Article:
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The book A Constant Longing: Memoirs of a Palestinian Woman is an autobiography by the Palestinian-German physician Halima Alaiyan.
Born just a few months before Al Nakba, Halima’s only memories of her birth place, the village of Ibdis in Palestine, are from the tales she heard from her beloved father. Like most Palestinians, in a few catastrophic days in 1948, Halima’s family lost their home, their land, a family member, & everything they owned when the Zionists attacked their village. Yet, they considered themselves lucky because they were able to reach Egypt safely. What they did not know at the time was that they had also lost their homeland.
As the days and years past by, the Alaiyans’ dream to return to their homeland has gradually faded, and they had to live with the feeling of always being, to borrow the title of Edward Said’s 1999 autobiography, “out of place”.
While growing up in Egypt, young Halima was teased by her school friends for coming from Palestine. At the young age of seventeen, Halima finds herself married to a distant cousin and once again relocated from Egypt to Saudi Arabia where her husband has found work. Her husband’s neglect and the foreign traditions of the small town in Arabia instilled in her the feeling of a stranger in a strange land. She never felt at home in Gaza when her husband left her and her children with his parents for a year. Even after joining her husband in Germany, and despite becoming a German citizen, Halima still felt out of place. The only time she thought to herself “I am at home here.” was in the few precious moments she sat under the ruins of a wall that used to be her family’s home in Palestine, before remembering that she is now a foreigner in her own land.
As I turned the pages of Halima’s life I realized that loosing her homeland and being separated from the love of her parents at a young age were not the only hardships Halima had to endure. In Germany, her marriage was slowly turning into a nightmare, she worked two jobs to support her family, she was separated from her two girls for years, and she single handedly cared for her son who was diagnosed with a rare and terminal disease.
Nonetheless, she was able to become fluent in German, recover from a devastating car accident, and successfully complete medical school to become a highly respected physician.
There are several incidents in the life of young Halima Alaiyan that are very telling of her character and are important to appreciate what she was later able to achieve despite unimaginable difficulties.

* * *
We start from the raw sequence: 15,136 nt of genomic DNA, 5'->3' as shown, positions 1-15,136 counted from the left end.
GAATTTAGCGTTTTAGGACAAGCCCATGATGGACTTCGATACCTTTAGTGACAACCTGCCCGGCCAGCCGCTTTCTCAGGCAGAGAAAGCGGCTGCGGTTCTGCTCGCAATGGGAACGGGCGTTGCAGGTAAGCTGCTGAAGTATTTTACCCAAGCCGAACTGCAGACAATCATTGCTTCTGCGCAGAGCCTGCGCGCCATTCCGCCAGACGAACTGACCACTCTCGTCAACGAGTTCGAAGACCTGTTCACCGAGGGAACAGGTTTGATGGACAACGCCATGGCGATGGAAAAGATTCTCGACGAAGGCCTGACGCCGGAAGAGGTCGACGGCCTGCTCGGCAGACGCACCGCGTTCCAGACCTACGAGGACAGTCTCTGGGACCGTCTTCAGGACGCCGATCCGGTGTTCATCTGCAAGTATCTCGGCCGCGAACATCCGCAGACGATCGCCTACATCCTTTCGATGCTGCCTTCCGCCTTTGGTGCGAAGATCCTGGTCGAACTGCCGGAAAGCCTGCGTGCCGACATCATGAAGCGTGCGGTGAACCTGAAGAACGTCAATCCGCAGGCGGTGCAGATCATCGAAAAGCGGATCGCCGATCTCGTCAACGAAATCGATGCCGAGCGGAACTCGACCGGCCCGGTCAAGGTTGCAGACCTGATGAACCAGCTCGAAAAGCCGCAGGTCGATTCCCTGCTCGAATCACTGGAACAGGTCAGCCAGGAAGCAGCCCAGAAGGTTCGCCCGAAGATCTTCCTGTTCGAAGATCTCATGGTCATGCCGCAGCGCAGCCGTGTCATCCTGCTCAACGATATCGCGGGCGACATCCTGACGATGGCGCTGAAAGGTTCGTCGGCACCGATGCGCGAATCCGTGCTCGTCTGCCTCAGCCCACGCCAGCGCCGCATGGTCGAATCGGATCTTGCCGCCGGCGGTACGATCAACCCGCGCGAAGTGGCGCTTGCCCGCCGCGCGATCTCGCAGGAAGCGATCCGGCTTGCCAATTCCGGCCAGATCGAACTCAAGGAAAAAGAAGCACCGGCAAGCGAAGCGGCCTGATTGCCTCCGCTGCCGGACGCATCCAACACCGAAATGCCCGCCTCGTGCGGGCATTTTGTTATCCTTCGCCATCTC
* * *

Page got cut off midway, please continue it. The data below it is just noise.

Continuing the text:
One of those incidents happened when her family visited to the home of Nadia, her elder brother’s fiancé. The young Halima fell asleep, and Nadia’s father suggested that they let her spend the night there because she was too heavy to carry home. When Halima woke up in the middle of the night and did not find her family, only Nadia and her family sleeping under mosquito nets on the roof of their home, she began crying and calling out to them. Nadia’s father asked her to calm down and to go back to sleep. She did neither, and instead went down the stairs saying she’s going home.
||Nadia’s father called out to me, “Don’t go, it’s dangerous in the dark. There are evil spirits out there in the wind and hiding in the fields, just waiting for someone to come so they can throw them in the water or even kill them! Stay here!”
But I didn’t listen to him and slammed the front door behind me. There I was in a completely empty street. It was very dark outside, with only the moonlight to guide me. I walked through the village, crossed the fields and passed the wells and canals. I could hear the rustling of sugarcane stalks swaying in time with the gentle gush of water. I started thinking about all the horrible tales I had heard from the farmer with the panpipes, and the warning words of Nadia’s father rang in my ears. Suddenly, I could see the dead rising to search for their children and the murdered coming out of their graves to punish their murderers. I saw spirits changing people’s souls into animals and leaving their drowned bodies on the banks of the ditches.”
At this point I expected young Halima to turn around and run back to Nadia’s home. I know if I was this little girl in this situation I would have defiantly done so, actually I would have returned as soon as I saw how dark and deserted the street was. But instead:
||“I became terribly afraid. To give myself courage, I told myself, “Nothing will happen to you. You haven’t killed anyone, so the spirits won’t hurt you. You will get home safely.” I begged the moon and the stars to shine brighter to light my way. I sang loudly and told myself funny stories to distract myself from my fear. Mostly, I wished that my father would come to pick me up on his horse and gallop back home with me.”||
Of course her father did not show up as she hoped but Halima did make it home safely. This scene not only demonstrates how determined Halima is in reaching her goals, but also how in her darkest moments she is able to acquire strength from the loving bond she had with her father and by applying anxiety management techniques that you would not expect a child growing up in the countryside to have especially at such a tender age.
A Constant Longing is an inspirational journey that could also be read as a microcosm of the determination & endurance of Palestinians in the diaspora.
Whether you’re already a strong supporter of the Palestinian issue, a distant sympathizer, a neutral by-stander who doesn’t care much for either sides, or even if you’re a hard core Zionist, I dare you to read this book.